Continue Reading Go Eat a Friggin’ Rainbow! Alie & Georgia’s Guide to Colorful, Healthy Eating
As a family we love taking road trips, especially after having moved to Brooklyn, where we feel a bit constricted by the “concrete jungle.” It’s fun to load up the car, punch a few digits into the nav system and go explore what surrounds the city: Long Island and the Hamptons to the east, Upstate New York to the north, Pennsylvania to the west and south.
Tradition wants that we never leave for a road trip without a couple of bags loaded with food, and possibly a cooler with drinks: When traveling with kids, it’s always better to be ready rather than to all of a sudden become slave to a tantrum because of an empty stomach. Therefore, whenever we embark on a new road trip adventure, we never leave without our mortadella or prosciutto sandwiches, the absolutely necessary slices of pecorino cheese to eat with some fruit, and the occasional yogurt, cereal bar or bag of cookies. What we carry along with us goes into our “first-aid kit” in case of hunger; otherwise we usually have tons of fun trying to figure out what to eat locally and where. We ask people on the side of the road; we read every sign posted; sometimes we even track down smells. Imagine driving on a late-summer afternoon and smelling barbecued meat and fresh corn. Wouldn’t you stop the car to smell the air and adjust your route?
When we travel across Italy it is extremely easy and safe to rely on the local Autogrill, a fantastic chain of highway pit stops where the food is prepared on the spot by cooks from the area.
Continue Reading Gabriele Corcos and Debi Mazar’s Road Trip Eating Tips
Actress Tiffani Thiessen likes to throw intimate dinner parties at her house for her celebrity friends. She let us film them. We call it Dinner at Tiffani’s. Tune in for Tiffani’s favorite home-cooked dishes (Balsamic Glazed Brussels Sprouts with Pancetta, for example), delicious drinks (Blackberry Cocktail, for another) and entertaining stories from Tiffani’s celebrity guests.
We caught up with Tiffani to ask her about her hosting style, her favorite restaurants and more.
Cooking Channel: How would you describe your hosting style?
Tiffani Thiessen: Relaxed, warm, inviting and fun with a big side of silly.
Continue Reading Tiffani Thiessen’s Dinner Party Secrets and More
Cooking Channel’s original web series Good to Know offers up genius DIY hacks that will ease everyday chores and up your party-planning game. Today, hosts Dan Pashman and Laurie March kick off the holiday season with tips for creating an awesome, interactive kids’ table for any family shindig using craft paper, stickers, cupcake trees and even a non-alcoholic scorpion bowl. With these handy tips, pint-sized guests — and their parents — will be begging for a spot at the kiddie table:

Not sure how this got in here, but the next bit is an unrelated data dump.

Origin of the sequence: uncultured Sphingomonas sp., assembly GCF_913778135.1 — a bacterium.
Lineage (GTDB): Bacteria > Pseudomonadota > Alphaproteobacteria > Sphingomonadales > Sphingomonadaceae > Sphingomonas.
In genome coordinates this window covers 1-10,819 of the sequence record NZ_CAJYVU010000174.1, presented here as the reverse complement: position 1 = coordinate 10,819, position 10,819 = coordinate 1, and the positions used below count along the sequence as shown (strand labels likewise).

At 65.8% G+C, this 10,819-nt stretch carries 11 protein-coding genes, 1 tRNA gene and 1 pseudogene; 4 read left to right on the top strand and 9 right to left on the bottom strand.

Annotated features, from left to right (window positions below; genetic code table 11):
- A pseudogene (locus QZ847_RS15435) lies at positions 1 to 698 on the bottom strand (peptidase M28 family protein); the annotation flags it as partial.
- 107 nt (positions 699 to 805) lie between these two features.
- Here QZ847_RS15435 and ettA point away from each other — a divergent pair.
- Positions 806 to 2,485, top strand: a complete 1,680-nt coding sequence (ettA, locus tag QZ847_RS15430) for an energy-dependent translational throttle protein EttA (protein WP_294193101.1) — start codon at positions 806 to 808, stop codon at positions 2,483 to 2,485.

Continue Reading Good to Know: The Ultimate Kids’ Table
This fall on Cooking Channel, catch all-new episodes of your favorite shows, see some familiar faces and tune into brand-new shows you won’t want to miss! Here’s a preview of what’s in store this season on Cooking Channel:
Best in Chow
Comedian and road warrior Cris Nannarone ventures to find the best burger, pizza or taco from restaurants and food trucks. The top three contenders will ultimately go to battle, and Nannarone will learn the secrets of what makes their dish special. Will their dish have what it takes to win the war? Begins Wednesday, October 9.
Continue Reading Cooking Channel’s Fall Preview
The whole world likes pizza. But in New York City, we have a love affair with it. Italian-American pizza as we know it was born here. New York City is the “slice joint” capital of the world, but if you can’t make it out to the Big Apple, I’m going to show you how to make it right in your own kitchen at home.
First, let’s talk about your oven. What gives New York-style pizza its signature crispy crust is the deck ovens that we use. Deck ovens have thick stones that we cook the pies directly on. These stones retain a lot of heat and give our crusts that unbeatable bottom. To convert your home oven, you’re gonna need a pizza stone. Don’t have one? You can use quarry tiles.
Go to Home Depot, buy a box of quarry tiles, put your oven rack all the way to the bottom and lay your stone or quarry tile over the rack. The stone needs to be heated all the way through before putting your pizza on it; otherwise you’ll end up with a cooked top and a soggy bottom. Turn your oven up as high as it goes; we want to get to about 550-600 degrees F. Let it preheat for at least an hour.
Continue Reading How to Make New York-Style Pizza at Home